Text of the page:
–subnormal magazine

UPDATE: Grimes is now on tour! L.A. dates include Lightning in a Bottle, Coachella, and The Shrine.

IGGY POP is also touring soon.

Sweet Bronco, a relatively new band led by Chris Horgan is worth hearing. It doesn’t matter that they don’t look like models, or that they are even off key and out of sync during their harmonizing. It doesn’t matter because what this band has is superior to all of that. This band has very strong songwriting by Chris; who has a good voice. They also have decent musicianship, and best of all, a unique sound with some exciting guitar. These guys (and their backing female vocalist which is another strong suit) reminds me of early bands including Eleventh Dream Day. Check em’ out.

Keznamdi, who just got picked up by Sony, has released his latest single, the cut “Champion.” Keznamdi co-wrote “Champion” with Justin Bieber’s writing partner, multi-platinum Grammy winner Poo Poo Bear. (Just kidding, actually poo bear). This very sparsely yet well mixed and well produced track reminds me of the nice, rare occasion I’d go to the Ethiopian Restaurant for injari and vegan cuisine on Belmont, and then pop next door to the Reggae club for some dancing hanging with the brothas and sistas to some Bob Marley and more back in the day in Chicago. Spread the love.

LEMMY KILMISTER

“This is a sad day for rock n roll. At the dawn of glam rock, Motorhead tore up the scene in 1980 with a brutally classic cut, ‘Ace of Spades’ which was better than most anything we’d ever heard. Lemmy made rock unpredictable, dangerous and raw again. Even the hardcore punk rockers, who mostly quit listening to metal, dug Motorhead. Lemmy was a legend, and there was and never will be another quite like him. He will be missed.” – subnormal magazine

Hollywood Hot Spot

2015

December

31st, Morrissey, Galen Center at USC
Insomniac Count5down, with Kaskade, etc., San Bernardino
Belinda Carlisle, Sierra Ballroom, Universal City
28-31, Motley Crue, Staples Center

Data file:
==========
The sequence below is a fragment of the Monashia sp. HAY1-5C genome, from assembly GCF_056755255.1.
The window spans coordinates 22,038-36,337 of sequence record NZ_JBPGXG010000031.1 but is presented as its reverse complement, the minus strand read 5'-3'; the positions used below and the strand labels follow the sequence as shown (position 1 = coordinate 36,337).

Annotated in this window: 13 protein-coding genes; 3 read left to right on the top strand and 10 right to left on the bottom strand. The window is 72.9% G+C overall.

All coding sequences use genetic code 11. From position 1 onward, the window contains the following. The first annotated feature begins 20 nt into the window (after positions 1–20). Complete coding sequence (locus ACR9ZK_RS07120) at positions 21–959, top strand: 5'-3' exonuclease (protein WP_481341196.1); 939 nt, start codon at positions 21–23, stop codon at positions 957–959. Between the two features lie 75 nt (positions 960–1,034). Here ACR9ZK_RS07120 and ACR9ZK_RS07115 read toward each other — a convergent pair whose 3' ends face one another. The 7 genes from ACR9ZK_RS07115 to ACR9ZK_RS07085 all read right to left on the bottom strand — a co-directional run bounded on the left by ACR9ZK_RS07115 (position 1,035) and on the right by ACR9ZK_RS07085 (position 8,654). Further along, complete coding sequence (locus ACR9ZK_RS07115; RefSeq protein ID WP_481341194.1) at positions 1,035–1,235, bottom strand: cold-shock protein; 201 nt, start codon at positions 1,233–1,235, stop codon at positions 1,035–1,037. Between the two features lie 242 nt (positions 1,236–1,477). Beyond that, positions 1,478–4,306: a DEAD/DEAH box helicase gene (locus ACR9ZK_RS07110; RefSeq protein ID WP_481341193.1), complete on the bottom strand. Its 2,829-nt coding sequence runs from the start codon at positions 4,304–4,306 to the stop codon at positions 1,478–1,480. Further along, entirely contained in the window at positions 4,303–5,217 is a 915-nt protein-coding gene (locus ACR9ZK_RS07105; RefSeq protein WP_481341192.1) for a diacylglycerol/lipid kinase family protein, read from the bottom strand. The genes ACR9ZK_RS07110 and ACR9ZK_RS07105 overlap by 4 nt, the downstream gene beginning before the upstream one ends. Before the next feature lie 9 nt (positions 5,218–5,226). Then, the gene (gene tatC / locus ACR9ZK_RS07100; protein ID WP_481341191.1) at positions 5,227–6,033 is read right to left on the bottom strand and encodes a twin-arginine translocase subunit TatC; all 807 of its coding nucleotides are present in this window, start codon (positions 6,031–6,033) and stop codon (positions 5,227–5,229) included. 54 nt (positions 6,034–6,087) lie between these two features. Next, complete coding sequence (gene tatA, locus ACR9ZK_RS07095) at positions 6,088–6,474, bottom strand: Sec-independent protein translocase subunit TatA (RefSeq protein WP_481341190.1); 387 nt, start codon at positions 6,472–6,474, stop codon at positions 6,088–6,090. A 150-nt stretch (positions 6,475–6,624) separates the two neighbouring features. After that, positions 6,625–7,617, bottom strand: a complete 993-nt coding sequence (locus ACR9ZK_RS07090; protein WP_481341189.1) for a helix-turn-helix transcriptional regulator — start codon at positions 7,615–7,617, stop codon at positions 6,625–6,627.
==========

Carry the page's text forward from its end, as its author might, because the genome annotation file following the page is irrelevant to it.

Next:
2016

Janaury

3, Merle Haggard, Saban Theatre
6, Todd Rundgren, Saban Theatre
7, Autograph, Whisky a GoGo
8, 9, Patti Smith, The Wiltern
9, Metal Allegiance, Whisky a GoGo
15, Christian Death, The Undead Hearts, Whisky a GoGo
Van Morrison, The Shrine
19, Panic at the Disco, The Tower Theatre
21, Venom, Glass House; Pamona
22, The Muffs, echoplex
Chuck Negron of Three Dog Night, Saban Theatre
28, Killing Joke, The Regent

Februrary

12, Lamb of God, Anthrax, Palladium
13, Dweezil Zappa, The Regent
20, At the Gates, Glass House; Pamona
27, Reagan Youth, Viper Room
Judy Collins, Saban Theatre
28, Megadeth, Suicidal Tendencies,
Children of Sodom, Palladium

March

9, Unwritten Law, Glass House; Pamona
21, K’s Choice, Viper Room
24, Michael Graves, The Undead Hearts, The Whisky a Go Go
Ra Ra Riot, Teragram Ballroom
26, Greg Duli, Teragram Ballroom

April

15, Dokken, Whisky a Go Go
21, Prong, Whisky a Go Go

June

17, Agent Orange, Motorcycle Boy, Whisky a Go Go

subnormal Christmas Playlist, currently spinning, in no particular order:

1, Reagan Youth
2, Suicidal Tendencies
3, Sisters of Mercy
4, Killing Joke
5, Christian Death
6, The Cure
7, Misfits (with Danzig)
8, Yeah Yeah Yeahs
9, Sonic Youth
10, Warpaint
11, Nervo
12, Grimes
13, Motorhead
14, Ill Repute
15, Death In June
16, Siouxsie and the Banshees
17, Patti Smith
18, The Doors
19, Escape the Fate (early)
20, Empire of the Sun
21, David Bowie

CHILD ABUSE REPORT

Mark Salling, formerly of the hit show ‘Glee,’ has been arrested for possession of child porn. Also in 2015, director Jace Alexander was arrested for ‘possessing and file-sharing illegal and obscene performances of sexual conduct by children less than 17 years of age.’ Former Subway spokesman Jared Fogle was arrested on charges that he received and distributed child pornography, and engaged in sexually explicit acts with children after drugging them. He was sentenced to fifteen years in prison. (source: Deadline Hollywood dot com) Pedophile scum that abuse and rape children must be stopped!

GMO REPORT

Kashi Foods has settled a class action suit against them in Florida, in which they have allegedly lied about not having GMO ingredients in their food. Needless to say, we will be avoiding food by Kashi.

Vitamin Water has been sued with a class action for fraudulent advertising, as has Red Bull.